Page last updated at 04:48 GMT, Wednesday, 1 April 2009 05:48 UK

G20 leaders gather amid security

BBC editors look at the problems and possible solutions of the G20 summit

World leaders are gathering in London to discuss ways to resolve the worst financial crisis since the 1930s.

The G20 summit takes place amid tight security and police warnings of "unprecedented" levels of protest.

Workers in London's financial district have been told to dress down and stay home to avoid provoking demonstrators.

President Barack Obama has arrived in London on his first visit to Europe since taking office, with hopes high that he can forge a new global deal.

But expectations that the summit will come up with a definitive plan to stimulate the world economy are receding as rifts emerge between Europe and the US and UK.

G20 LONDON SUMMIT
World leaders will meet later this week in London to discuss measures to tackle the downturn. See our in-depth guide to the G20 summit.
The G20 countries are Argentina, Australia, Brazil, Canada, China, France, Germany, India, Indonesia, Italy, Japan, Mexico, Russia, Saudi Arabia, South Africa, South Korea, Turkey, the UK, the US and the EU.

The two-day summit officially begins on Wednesday evening as the leaders from the G20, which groups the world's most powerful economies, attend a reception with the Queen at Buckingham Palace.

But detailed bargaining will take place at a series of face-to-face meetings earlier in the day, including a breakfast meeting between Prime Minister Gordon Brown and President Obama.

Protests

The talks will be accompanied by tight security, with police Cdr Simon O'Brien last week warning the capital was about to see an "almost unprecedented level of activity".

Police leave during the two-day summit has been cancelled and six police forces will be involved in the £7.5m security plan.

The protests are expected to centre on the Bank of England in the heart of the City of London.

Some organisers have dubbed the event "Financial Fools Day" and say their protest will bring together anti-globalisation activists, environmental campaigners and others who are all demanding changes in the global economic system.

Campaigners have been handing out leaflets bearing slogans, such as "Hang A Banker" and "Storm The Banks".

US President Barack Obama and his wife Michelle
The summit will almost certainly fall short of the lofty ambitions set out for it
Jan Randolf
Global Insight

Police said although the majority of protests were expected to be peaceful, they were concerned about the actions of small groups.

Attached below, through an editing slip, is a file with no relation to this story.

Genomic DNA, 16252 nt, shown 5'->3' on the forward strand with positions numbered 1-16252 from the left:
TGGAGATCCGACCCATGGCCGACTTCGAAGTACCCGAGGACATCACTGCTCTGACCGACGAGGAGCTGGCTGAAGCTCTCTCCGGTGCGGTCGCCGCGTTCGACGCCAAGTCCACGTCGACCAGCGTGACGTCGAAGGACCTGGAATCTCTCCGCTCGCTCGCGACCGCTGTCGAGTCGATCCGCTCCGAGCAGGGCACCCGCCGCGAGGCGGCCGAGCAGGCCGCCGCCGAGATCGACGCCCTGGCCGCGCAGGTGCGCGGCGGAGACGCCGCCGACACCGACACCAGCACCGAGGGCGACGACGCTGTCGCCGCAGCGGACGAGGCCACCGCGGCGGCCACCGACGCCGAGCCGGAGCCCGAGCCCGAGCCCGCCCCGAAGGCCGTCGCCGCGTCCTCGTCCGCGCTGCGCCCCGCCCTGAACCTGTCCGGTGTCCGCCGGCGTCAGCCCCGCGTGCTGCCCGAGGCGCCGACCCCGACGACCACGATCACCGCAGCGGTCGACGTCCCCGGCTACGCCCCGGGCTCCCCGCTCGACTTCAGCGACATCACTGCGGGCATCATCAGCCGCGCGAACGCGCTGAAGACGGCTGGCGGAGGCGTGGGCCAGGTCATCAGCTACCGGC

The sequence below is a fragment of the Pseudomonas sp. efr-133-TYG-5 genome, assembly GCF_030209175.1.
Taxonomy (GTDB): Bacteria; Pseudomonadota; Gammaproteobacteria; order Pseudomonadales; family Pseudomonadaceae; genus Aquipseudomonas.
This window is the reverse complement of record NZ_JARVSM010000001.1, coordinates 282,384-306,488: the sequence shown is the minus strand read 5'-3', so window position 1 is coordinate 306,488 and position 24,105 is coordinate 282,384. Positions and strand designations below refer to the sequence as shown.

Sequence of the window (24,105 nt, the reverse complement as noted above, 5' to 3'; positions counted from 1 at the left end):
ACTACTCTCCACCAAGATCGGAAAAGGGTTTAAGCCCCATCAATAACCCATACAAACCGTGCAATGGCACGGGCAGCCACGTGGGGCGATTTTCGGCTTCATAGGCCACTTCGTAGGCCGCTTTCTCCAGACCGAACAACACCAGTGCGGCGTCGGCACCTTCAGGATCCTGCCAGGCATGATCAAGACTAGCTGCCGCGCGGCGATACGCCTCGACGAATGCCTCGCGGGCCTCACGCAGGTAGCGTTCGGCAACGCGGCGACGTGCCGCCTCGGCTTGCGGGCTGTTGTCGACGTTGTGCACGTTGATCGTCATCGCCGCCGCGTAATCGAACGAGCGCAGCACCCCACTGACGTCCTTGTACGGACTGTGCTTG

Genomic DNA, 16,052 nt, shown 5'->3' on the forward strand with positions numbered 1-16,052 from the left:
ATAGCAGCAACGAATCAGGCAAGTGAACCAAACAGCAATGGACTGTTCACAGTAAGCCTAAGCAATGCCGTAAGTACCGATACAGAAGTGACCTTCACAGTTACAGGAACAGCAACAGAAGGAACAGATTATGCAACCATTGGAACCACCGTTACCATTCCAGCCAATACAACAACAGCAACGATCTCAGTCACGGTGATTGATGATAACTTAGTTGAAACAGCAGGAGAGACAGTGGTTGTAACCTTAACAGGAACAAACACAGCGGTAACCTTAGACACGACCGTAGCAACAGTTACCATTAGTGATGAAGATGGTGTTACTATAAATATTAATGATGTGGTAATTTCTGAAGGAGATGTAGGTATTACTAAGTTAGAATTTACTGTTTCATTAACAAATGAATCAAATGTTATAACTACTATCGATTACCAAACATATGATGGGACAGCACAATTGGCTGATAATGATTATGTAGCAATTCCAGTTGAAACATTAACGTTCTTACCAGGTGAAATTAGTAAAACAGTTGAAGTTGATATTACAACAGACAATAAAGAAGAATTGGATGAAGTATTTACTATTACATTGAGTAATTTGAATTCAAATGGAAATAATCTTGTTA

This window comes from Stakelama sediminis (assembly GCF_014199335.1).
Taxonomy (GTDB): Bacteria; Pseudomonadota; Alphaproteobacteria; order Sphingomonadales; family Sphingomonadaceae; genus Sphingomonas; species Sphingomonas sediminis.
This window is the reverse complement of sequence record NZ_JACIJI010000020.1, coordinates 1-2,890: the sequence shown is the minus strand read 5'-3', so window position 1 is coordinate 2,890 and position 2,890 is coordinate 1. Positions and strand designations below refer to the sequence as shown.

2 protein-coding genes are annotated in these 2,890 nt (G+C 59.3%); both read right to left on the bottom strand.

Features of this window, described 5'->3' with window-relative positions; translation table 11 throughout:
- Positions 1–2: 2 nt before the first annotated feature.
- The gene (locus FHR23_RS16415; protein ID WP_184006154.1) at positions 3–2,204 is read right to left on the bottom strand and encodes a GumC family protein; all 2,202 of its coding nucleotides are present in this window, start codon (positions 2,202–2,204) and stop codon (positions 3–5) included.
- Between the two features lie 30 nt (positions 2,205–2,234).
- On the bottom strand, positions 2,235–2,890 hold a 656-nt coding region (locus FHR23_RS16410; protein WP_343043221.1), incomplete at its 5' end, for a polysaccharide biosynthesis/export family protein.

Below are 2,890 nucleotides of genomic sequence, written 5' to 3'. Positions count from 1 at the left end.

City workers have been advised to swap business suits for casual clothing and police say people should work from home if they can.

Fearing damage to their property, some businesses in the financial district have already boarded up windows.

The prime minister said that police would act quickly if protests turned violent or if property was damaged.

The warnings follow a peaceful protest march of 35,000 people through London on Saturday, during which demonstrators demanded action of poverty, climate change and jobs.

Rifts

The G20 summit will be crucial for Gordon Brown, whose reputation for economic competence has been battered by the financial crisis.

OFFICIAL ADVICE TO CITY FIRMS
Cancel meetings
No entry without ID
Check ID outside buildings first
Minimise entry and exits
Review external smoking areas
Check CCTV equipment
Don't antagonise protesters
Source: City of London Police

He has sought to lead the drive for a global approach to the crisis and the meeting is an opportunity to restore his image as a competent economic manager.

But it is unlikely to be smooth sailing.

French Finance Minister Christine Lagarde has already said France would walk out of the summit if its demands for stricter rules are not met.

Jan Randolf, an analyst at Global Insight, said the meeting would be unlikely to live up to the hype surrounding it.

"The summit will almost certainly fall short of the lofty ambitions set out for it last year," Mr Randolf said.

"There may now be stronger agreement on financial regulation, but there is a long way to go before any consensus is reached on practical reform," he added.

Map of key protest locations



Print Sponsor


RELATED INTERNET LINKS
The BBC is not responsible for the content of external internet sites


FEATURES, VIEWS, ANALYSIS
Has China's housing bubble burst?
How the world's oldest clove tree defied an empire
Why Royal Ballet principal Sergei Polunin quit

BBC iD

Sign in

BBC navigation

Copyright © 2016 BBC. The BBC is not responsible for the content of external sites. Read more.

This page is best viewed in an up-to-date web browser with style sheets (CSS) enabled. While you will be able to view the content of this page in your current browser, you will not be able to get the full visual experience. Please consider upgrading your browser software or enabling style sheets (CSS) if you are able to do so.

Americas Africa Europe Middle East South Asia Asia Pacific